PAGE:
[¶48] However, to be eligible for a section 4-110.1 occupational disease disability pension, Bremer's cardiomyopathy need only have " result[ed] from service as a firefighter." (Emphasis added.) 40 ILCS 5/4-110.1 (West 2008). Thus, the Board was charged with determining whether the injury resulted from Bremer's service as a firefighter. The Board exceeded its obligation when it articulated the specific acts of service that it found to be the cause of Bremer's injury. Since the Board's decision to grant the pension did not require findings regarding the nature of Bremer's service as a firefighter, the trial court improperly relied on the Board's dicta on the matter. An examination of Gaffney and Pedersen v. Village of Hoffman Estates, 2014 IL App. (1st) 123402, 380 Ill.Dec. 541, 8 N.E.3d 1083. illustrates that a section 10(b) determination is a fact-specific endeavor.

          [¶49] In Gaffney, our supreme court defined the legal standard for determining

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an emergency under section 10(b) of the Benefits Act. The Gaffney court held that " [t]o be entitled to continuing health coverage benefits under section 10(b), the injury must occur in response to what is reasonably believed to be an unforeseen circumstance involving imminent danger to a person or property requiring an urgent response." Gaffney, 2012 IL 110012, ¶ 64.

          [¶50] Gaffney involved two consolidated cases. Firefighter Gaffney was injured during a training exercise involving an actual fire on the third floor of a building. Gaffney wore full fire gear for the exercise, and his battalion chief instructed him to treat the exercise as an actual emergency. The fire hose became stuck as the crew was moving it between the second and third floors. Due to smoke, there was no visibility. Gaffney followed the hose back down to the second floor and discovered that it was hooked around a loveseat. In moving this piece of furniture, Gaffney injured his shoulder. Gaffney, 2012 IL 110012, ¶ ¶ 6-8.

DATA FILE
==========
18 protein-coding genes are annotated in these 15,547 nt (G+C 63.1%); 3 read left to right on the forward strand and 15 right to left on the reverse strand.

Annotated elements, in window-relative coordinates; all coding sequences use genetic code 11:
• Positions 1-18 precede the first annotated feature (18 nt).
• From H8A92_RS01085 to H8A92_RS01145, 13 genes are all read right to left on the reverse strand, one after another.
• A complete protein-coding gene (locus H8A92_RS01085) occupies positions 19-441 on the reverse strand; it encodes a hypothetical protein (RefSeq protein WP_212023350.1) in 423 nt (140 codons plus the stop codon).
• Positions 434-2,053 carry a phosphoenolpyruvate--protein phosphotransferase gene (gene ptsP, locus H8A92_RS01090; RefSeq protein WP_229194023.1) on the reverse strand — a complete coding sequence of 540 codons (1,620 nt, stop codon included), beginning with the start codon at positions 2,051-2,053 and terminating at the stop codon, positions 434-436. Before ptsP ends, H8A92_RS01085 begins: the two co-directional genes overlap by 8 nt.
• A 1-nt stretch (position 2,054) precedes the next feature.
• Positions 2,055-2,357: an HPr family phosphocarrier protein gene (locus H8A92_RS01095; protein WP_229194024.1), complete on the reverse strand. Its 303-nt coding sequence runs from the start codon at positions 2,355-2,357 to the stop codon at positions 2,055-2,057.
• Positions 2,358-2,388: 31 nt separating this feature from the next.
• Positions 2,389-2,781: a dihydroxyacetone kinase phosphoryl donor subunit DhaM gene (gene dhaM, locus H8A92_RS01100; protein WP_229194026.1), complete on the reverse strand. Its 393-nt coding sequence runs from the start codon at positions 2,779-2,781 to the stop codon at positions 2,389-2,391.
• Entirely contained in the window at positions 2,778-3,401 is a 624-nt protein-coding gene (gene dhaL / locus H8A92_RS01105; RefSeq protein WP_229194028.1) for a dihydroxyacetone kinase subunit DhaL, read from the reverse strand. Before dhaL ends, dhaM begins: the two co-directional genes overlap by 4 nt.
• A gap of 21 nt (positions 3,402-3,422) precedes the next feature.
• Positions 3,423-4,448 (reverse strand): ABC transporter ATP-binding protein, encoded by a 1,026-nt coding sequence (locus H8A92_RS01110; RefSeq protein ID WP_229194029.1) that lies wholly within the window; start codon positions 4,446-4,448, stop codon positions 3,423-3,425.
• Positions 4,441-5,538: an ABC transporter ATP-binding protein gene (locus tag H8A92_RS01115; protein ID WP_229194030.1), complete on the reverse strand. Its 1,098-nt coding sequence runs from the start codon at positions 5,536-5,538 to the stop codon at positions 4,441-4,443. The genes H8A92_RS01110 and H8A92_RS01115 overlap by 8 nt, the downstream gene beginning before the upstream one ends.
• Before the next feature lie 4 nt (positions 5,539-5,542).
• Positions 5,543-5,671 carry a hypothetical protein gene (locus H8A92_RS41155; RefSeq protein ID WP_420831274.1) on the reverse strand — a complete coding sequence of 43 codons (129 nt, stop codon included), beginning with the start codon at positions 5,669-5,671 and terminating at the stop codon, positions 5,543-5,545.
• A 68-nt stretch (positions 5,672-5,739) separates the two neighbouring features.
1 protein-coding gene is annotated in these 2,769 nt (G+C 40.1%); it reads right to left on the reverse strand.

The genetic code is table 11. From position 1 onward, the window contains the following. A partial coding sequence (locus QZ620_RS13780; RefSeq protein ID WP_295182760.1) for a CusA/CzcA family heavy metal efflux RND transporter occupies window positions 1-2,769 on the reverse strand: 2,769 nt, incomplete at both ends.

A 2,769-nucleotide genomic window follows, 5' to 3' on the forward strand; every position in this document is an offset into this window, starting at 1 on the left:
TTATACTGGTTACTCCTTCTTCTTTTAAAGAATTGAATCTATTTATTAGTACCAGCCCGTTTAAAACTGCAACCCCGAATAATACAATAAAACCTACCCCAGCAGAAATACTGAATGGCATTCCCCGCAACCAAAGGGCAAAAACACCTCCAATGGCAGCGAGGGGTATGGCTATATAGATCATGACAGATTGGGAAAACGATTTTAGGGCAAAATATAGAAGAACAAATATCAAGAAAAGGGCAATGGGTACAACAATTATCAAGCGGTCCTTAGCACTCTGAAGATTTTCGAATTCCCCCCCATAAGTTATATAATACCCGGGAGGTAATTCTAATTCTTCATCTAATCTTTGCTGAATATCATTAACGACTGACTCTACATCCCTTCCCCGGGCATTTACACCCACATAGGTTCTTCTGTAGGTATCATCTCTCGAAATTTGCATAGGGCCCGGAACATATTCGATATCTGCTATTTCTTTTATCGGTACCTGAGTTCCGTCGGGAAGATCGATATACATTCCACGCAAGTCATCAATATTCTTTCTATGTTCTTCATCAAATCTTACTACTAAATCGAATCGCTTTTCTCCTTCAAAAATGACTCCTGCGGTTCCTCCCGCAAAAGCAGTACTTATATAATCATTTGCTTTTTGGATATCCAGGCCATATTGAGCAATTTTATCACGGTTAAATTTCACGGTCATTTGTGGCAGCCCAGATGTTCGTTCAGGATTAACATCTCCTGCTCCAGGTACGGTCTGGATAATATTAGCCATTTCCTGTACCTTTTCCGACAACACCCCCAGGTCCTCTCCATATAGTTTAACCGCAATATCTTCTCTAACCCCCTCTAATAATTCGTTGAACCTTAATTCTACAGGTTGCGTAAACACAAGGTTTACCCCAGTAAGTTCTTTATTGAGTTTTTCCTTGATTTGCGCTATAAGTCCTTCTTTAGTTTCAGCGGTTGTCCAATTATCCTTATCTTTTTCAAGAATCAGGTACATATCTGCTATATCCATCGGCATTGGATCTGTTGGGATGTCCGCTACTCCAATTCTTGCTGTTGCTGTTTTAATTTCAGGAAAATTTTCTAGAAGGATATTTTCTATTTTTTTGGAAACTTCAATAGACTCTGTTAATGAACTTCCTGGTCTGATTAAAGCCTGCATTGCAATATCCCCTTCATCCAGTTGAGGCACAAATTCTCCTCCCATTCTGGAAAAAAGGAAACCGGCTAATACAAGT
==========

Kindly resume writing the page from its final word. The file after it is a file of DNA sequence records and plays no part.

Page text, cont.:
[¶51] Our supreme court held that Gaffney's training exercise became an emergency when there arose the unforeseen event of the hose becoming stuck. Gaffney, 2012 IL 110012, ¶ 66. This event created imminent danger and required an urgent response, as " the crew was stranded on the stairwell to the third floor of the burning building with no visibility and no water to put out the fire." Gaffney, 2012 IL 110012, ¶ 66. Moreover, when Gaffney went to free the hose, he " put himself at risk of becoming lost and disoriented in the smoke-filled building." Gaffney, 2012 IL 110012, ¶ 67. The court noted that Gaffney had no " option of ending his participation in the exercise after it became an emergency." Gaffney, 2012 IL 110012, ¶ 67.

          [¶52] The other firefighter in Gaffney, Lemmenes, also was injured during a training exercise. The exercise took place at an abandoned factory, where the firefighters were required to wear full fire gear. There was no actual fire, but the firefighters' masks were blackened to simulate live fire conditions, and they were told to act as if there was an emergency. The firefighters were instructed that a fellow firefighter was trapped inside the building, was running out of air, and would die if not found and rescued. The firefighters were given specific instructions for the exercise, including a path for running the fire hose into the building. Fire department supervisors testified that the individual acting as the trapped firefighter was never in real danger during the exercise, which was performed under " 'controlled conditions.'" Gaffney, 2012 IL 110012, ¶ ¶ 21-24.